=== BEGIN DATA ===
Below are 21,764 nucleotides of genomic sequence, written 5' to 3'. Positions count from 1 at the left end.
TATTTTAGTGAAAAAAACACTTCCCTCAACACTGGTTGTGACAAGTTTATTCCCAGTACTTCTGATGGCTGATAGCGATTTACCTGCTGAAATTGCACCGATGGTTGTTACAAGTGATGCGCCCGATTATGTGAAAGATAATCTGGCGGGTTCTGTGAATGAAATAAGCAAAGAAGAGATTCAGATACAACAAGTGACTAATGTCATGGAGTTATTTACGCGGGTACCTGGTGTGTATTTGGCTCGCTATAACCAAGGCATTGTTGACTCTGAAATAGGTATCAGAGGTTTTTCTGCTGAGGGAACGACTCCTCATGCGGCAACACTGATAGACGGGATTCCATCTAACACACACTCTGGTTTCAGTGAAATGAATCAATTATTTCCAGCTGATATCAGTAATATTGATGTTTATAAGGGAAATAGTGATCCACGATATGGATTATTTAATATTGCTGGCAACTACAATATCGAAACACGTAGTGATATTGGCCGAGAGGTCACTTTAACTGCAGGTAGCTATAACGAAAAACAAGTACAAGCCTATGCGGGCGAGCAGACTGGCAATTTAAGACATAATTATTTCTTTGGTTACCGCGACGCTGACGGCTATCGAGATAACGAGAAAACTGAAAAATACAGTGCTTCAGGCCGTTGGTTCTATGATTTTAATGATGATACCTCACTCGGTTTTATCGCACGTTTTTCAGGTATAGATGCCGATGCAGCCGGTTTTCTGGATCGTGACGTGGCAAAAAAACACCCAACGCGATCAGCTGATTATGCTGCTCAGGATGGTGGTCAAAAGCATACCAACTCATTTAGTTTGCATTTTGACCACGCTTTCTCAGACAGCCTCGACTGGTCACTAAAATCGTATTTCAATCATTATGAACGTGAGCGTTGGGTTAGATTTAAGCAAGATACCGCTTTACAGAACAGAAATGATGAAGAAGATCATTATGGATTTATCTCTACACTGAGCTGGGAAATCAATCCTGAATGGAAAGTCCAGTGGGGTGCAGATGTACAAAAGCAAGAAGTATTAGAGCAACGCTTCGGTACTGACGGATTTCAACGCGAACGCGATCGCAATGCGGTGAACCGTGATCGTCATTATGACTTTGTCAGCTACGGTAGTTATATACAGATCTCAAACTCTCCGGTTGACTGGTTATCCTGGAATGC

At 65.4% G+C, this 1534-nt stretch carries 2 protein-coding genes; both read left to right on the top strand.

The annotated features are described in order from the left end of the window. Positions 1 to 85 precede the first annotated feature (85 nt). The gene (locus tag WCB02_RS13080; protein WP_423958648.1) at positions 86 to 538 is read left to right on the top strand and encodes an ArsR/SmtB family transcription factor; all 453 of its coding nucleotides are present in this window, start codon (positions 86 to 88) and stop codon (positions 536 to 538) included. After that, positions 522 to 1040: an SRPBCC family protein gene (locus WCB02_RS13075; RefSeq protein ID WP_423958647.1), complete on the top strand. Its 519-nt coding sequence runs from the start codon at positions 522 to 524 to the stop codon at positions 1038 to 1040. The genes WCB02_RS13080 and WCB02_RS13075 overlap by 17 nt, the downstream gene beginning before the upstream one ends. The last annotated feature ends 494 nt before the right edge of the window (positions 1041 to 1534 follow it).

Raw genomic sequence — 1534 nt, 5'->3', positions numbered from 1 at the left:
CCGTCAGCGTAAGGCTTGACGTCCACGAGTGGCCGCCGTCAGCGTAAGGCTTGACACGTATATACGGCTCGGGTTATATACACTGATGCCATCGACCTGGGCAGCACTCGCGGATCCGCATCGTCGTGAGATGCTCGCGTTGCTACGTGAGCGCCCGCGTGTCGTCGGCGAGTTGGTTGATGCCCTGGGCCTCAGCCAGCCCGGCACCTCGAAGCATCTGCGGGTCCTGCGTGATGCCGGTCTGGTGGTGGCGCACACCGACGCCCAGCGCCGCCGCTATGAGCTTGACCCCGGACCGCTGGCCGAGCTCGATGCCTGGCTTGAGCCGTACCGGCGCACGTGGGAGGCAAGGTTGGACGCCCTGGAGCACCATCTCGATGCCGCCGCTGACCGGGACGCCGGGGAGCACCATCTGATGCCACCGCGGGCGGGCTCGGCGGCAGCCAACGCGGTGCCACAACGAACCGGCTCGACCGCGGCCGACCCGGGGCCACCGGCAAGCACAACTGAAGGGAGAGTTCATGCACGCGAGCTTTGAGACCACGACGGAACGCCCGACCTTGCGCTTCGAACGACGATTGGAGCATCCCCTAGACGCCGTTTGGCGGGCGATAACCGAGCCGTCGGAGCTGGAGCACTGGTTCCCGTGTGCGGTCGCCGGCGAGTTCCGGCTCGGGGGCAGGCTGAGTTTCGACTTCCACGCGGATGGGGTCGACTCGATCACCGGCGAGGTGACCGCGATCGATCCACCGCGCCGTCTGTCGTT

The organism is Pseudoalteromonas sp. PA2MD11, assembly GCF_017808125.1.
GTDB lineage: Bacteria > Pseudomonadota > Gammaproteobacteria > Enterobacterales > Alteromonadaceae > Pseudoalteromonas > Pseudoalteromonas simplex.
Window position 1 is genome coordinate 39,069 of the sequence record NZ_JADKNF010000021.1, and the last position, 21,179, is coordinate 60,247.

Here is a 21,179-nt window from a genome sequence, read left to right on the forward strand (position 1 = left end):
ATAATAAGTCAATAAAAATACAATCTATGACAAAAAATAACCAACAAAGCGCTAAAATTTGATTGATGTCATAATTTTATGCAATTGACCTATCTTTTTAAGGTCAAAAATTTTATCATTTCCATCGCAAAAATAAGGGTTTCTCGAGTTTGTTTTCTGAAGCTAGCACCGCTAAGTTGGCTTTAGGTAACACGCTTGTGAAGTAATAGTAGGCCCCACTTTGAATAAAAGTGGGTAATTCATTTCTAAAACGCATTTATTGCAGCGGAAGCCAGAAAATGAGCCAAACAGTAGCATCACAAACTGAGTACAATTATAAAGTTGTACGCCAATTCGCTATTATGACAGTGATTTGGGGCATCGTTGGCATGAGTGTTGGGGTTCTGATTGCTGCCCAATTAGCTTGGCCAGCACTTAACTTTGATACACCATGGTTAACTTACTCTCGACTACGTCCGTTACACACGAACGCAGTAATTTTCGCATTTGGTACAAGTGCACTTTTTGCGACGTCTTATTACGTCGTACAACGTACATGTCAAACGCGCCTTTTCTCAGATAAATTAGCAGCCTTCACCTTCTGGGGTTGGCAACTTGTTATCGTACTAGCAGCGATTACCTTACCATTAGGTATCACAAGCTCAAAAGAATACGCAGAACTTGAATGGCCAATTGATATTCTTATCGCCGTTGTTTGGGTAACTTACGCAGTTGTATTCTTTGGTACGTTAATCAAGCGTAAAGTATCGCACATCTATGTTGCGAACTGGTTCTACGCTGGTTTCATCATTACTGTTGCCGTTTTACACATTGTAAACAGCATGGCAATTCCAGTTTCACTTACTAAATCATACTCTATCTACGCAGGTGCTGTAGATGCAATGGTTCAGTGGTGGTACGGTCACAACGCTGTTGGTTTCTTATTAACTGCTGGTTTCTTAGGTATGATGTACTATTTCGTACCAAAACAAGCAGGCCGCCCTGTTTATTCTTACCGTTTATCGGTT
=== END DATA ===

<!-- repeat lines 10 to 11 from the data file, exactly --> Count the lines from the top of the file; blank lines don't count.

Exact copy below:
Here is a 21,179-nt window from a genome sequence, read left to right on the forward strand (position 1 = left end):
ATAATAAGTCAATAAAAATACAATCTATGACAAAAAATAACCAACAAAGCGCTAAAATTTGATTGATGTCATAATTTTATGCAATTGACCTATCTTTTTAAGGTCAAAAATTTTATCATTTCCATCGCAAAAATAAGGGTTTCTCGAGTTTGTTTTCTGAAGCTAGCACCGCTAAGTTGGCTTTAGGTAACACGCTTGTGAAGTAATAGTAGGCCCCACTTTGAATAAAAGTGGGTAATTCATTTCTAAAACGCATTTATTGCAGCGGAAGCCAGAAAATGAGCCAAACAGTAGCATCACAAACTGAGTACAATTATAAAGTTGTACGCCAATTCGCTATTATGACAGTGATTTGGGGCATCGTTGGCATGAGTGTTGGGGTTCTGATTGCTGCCCAATTAGCTTGGCCAGCACTTAACTTTGATACACCATGGTTAACTTACTCTCGACTACGTCCGTTACACACGAACGCAGTAATTTTCGCATTTGGTACAAGTGCACTTTTTGCGACGTCTTATTACGTCGTACAACGTACATGTCAAACGCGCCTTTTCTCAGATAAATTAGCAGCCTTCACCTTCTGGGGTTGGCAACTTGTTATCGTACTAGCAGCGATTACCTTACCATTAGGTATCACAAGCTCAAAAGAATACGCAGAACTTGAATGGCCAATTGATATTCTTATCGCCGTTGTTTGGGTAACTTACGCAGTTGTATTCTTTGGTACGTTAATCAAGCGTAAAGTATCGCACATCTATGTTGCGAACTGGTTCTACGCTGGTTTCATCATTACTGTTGCCGTTTTACACATTGTAAACAGCATGGCAATTCCAGTTTCACTTACTAAATCATACTCTATCTACGCAGGTGCTGTAGATGCAATGGTTCAGTGGTGGTACGGTCACAACGCTGTTGGTTTCTTATTAACTGCTGGTTTCTTAGGTATGATGTACTATTTCGTACCAAAACAAGCAGGCCGCCCTGTTTATTCTTACCGTTTATCGGTT